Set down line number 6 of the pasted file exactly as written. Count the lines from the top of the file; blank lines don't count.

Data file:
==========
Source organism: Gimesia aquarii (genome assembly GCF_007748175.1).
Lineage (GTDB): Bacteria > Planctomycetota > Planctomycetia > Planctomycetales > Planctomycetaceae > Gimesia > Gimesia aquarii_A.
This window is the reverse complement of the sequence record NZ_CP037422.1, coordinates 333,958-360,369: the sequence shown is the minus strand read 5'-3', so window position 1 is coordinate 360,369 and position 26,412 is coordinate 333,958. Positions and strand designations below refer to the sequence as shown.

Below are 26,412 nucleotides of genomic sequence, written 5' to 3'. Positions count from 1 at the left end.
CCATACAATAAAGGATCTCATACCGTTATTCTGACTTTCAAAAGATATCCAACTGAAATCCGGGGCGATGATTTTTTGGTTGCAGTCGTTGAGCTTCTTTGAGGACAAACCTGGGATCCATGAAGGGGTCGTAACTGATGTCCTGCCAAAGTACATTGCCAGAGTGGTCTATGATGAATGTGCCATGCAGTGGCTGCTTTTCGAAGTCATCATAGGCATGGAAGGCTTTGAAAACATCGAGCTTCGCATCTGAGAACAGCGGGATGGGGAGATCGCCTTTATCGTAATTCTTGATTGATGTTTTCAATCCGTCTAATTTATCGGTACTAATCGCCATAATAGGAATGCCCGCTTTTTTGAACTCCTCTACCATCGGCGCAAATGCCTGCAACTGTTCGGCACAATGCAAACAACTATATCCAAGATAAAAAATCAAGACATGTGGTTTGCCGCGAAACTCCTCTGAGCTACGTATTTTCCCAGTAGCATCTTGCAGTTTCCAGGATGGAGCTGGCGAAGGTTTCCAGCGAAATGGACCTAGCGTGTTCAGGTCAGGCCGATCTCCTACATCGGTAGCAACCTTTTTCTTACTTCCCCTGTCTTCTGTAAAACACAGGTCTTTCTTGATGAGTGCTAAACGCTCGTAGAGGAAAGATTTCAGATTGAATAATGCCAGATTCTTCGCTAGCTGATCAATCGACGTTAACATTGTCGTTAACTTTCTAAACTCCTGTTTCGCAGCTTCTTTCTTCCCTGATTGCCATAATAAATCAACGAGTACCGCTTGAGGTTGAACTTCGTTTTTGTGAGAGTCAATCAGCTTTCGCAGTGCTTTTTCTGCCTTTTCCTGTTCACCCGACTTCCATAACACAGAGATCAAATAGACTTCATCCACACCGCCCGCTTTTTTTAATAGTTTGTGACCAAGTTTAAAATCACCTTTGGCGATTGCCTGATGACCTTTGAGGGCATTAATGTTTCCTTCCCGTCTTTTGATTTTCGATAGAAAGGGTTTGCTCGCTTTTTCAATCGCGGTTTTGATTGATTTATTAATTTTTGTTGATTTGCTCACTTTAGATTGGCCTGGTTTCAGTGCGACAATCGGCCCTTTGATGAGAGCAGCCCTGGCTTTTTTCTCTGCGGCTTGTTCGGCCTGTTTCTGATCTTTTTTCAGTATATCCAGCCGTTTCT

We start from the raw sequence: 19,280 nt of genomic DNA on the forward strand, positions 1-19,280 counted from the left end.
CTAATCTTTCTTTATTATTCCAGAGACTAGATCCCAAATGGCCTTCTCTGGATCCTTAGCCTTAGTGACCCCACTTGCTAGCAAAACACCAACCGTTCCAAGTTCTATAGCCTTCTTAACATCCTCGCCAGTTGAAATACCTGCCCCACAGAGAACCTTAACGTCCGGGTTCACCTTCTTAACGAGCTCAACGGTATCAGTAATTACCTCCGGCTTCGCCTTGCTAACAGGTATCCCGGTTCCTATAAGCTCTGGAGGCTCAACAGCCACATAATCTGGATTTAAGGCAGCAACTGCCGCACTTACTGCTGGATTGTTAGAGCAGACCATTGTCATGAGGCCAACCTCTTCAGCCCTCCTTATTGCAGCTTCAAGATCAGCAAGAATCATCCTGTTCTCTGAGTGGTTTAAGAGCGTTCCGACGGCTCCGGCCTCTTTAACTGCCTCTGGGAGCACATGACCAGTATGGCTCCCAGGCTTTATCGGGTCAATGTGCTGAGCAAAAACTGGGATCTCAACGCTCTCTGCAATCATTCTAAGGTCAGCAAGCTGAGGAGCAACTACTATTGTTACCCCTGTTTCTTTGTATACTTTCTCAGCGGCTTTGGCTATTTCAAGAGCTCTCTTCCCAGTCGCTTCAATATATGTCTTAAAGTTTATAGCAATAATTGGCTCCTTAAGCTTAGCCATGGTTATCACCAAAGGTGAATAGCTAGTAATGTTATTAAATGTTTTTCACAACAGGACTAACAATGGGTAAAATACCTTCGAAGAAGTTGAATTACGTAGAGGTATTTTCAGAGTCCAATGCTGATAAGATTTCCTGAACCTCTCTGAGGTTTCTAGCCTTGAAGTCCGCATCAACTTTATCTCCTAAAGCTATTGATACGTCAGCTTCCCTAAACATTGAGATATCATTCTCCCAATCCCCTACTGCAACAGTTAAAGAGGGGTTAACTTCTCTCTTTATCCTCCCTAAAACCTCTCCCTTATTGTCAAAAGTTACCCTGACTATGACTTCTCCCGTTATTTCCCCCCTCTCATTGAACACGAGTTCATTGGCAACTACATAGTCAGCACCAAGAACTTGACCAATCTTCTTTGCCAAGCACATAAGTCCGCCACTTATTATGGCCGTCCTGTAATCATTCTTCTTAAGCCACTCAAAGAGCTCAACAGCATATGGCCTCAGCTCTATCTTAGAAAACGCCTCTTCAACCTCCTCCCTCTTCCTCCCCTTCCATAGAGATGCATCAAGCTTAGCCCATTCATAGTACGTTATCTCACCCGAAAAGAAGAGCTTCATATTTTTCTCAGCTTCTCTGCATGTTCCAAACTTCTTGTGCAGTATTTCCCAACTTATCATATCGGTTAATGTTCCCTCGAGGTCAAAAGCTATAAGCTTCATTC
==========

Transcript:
We start from the raw sequence: 19,280 nt of genomic DNA on the forward strand, positions 1-19,280 counted from the left end.